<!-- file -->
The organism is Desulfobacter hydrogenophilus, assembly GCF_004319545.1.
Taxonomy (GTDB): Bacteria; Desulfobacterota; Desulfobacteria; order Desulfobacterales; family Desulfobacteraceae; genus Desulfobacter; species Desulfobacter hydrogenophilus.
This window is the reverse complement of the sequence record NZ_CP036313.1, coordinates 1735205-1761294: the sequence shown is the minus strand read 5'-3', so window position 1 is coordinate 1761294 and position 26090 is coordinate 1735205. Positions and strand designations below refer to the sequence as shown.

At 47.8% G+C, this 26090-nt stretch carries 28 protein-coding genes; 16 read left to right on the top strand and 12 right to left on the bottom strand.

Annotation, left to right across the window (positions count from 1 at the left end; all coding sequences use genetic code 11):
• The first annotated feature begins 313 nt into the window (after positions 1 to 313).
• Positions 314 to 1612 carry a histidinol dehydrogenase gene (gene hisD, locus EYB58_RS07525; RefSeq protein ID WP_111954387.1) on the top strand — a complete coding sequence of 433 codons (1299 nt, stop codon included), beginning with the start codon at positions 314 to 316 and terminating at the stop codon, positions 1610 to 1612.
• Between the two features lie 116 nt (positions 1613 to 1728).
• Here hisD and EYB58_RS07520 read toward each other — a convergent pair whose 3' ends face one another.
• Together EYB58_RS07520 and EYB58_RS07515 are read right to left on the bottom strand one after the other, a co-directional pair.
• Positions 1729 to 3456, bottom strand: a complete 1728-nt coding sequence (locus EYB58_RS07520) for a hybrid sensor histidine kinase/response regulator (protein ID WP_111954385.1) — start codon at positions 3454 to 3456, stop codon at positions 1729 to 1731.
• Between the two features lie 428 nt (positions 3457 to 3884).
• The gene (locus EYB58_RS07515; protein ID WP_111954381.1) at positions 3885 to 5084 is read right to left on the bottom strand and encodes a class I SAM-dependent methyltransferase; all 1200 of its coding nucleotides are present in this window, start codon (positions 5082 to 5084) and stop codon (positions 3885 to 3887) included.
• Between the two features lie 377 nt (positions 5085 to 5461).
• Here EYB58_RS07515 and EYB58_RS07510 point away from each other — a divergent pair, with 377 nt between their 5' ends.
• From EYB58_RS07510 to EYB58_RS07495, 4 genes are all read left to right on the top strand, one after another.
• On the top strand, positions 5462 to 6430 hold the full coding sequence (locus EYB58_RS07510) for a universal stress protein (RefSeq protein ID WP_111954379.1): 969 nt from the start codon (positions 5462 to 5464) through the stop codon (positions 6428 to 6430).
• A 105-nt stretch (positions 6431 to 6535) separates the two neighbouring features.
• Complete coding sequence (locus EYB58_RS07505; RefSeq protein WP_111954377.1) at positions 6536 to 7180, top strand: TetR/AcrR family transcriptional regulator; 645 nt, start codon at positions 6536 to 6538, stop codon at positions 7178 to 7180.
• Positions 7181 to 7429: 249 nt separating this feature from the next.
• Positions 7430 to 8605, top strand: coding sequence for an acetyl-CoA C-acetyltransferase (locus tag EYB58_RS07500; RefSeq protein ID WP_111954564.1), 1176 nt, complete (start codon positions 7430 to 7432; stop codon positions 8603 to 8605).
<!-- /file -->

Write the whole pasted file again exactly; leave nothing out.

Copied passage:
The organism is Desulfobacter hydrogenophilus, assembly GCF_004319545.1.
Taxonomy (GTDB): Bacteria; Desulfobacterota; Desulfobacteria; order Desulfobacterales; family Desulfobacteraceae; genus Desulfobacter; species Desulfobacter hydrogenophilus.
This window is the reverse complement of the sequence record NZ_CP036313.1, coordinates 1735205-1761294: the sequence shown is the minus strand read 5'-3', so window position 1 is coordinate 1761294 and position 26090 is coordinate 1735205. Positions and strand designations below refer to the sequence as shown.

At 47.8% G+C, this 26090-nt stretch carries 28 protein-coding genes; 16 read left to right on the top strand and 12 right to left on the bottom strand.

Annotation, left to right across the window (positions count from 1 at the left end; all coding sequences use genetic code 11):
• The first annotated feature begins 313 nt into the window (after positions 1 to 313).
• Positions 314 to 1612 carry a histidinol dehydrogenase gene (gene hisD, locus EYB58_RS07525; RefSeq protein ID WP_111954387.1) on the top strand — a complete coding sequence of 433 codons (1299 nt, stop codon included), beginning with the start codon at positions 314 to 316 and terminating at the stop codon, positions 1610 to 1612.
• Between the two features lie 116 nt (positions 1613 to 1728).
• Here hisD and EYB58_RS07520 read toward each other — a convergent pair whose 3' ends face one another.
• Together EYB58_RS07520 and EYB58_RS07515 are read right to left on the bottom strand one after the other, a co-directional pair.
• Positions 1729 to 3456, bottom strand: a complete 1728-nt coding sequence (locus EYB58_RS07520) for a hybrid sensor histidine kinase/response regulator (protein ID WP_111954385.1) — start codon at positions 3454 to 3456, stop codon at positions 1729 to 1731.
• Between the two features lie 428 nt (positions 3457 to 3884).
• The gene (locus EYB58_RS07515; protein ID WP_111954381.1) at positions 3885 to 5084 is read right to left on the bottom strand and encodes a class I SAM-dependent methyltransferase; all 1200 of its coding nucleotides are present in this window, start codon (positions 5082 to 5084) and stop codon (positions 3885 to 3887) included.
• Between the two features lie 377 nt (positions 5085 to 5461).
• Here EYB58_RS07515 and EYB58_RS07510 point away from each other — a divergent pair, with 377 nt between their 5' ends.
• From EYB58_RS07510 to EYB58_RS07495, 4 genes are all read left to right on the top strand, one after another.
• On the top strand, positions 5462 to 6430 hold the full coding sequence (locus EYB58_RS07510) for a universal stress protein (RefSeq protein ID WP_111954379.1): 969 nt from the start codon (positions 5462 to 5464) through the stop codon (positions 6428 to 6430).
• A 105-nt stretch (positions 6431 to 6535) separates the two neighbouring features.
• Complete coding sequence (locus EYB58_RS07505; RefSeq protein WP_111954377.1) at positions 6536 to 7180, top strand: TetR/AcrR family transcriptional regulator; 645 nt, start codon at positions 6536 to 6538, stop codon at positions 7178 to 7180.
• Positions 7181 to 7429: 249 nt separating this feature from the next.
• Positions 7430 to 8605, top strand: coding sequence for an acetyl-CoA C-acetyltransferase (locus tag EYB58_RS07500; RefSeq protein ID WP_111954564.1), 1176 nt, complete (start codon positions 7430 to 7432; stop codon positions 8603 to 8605).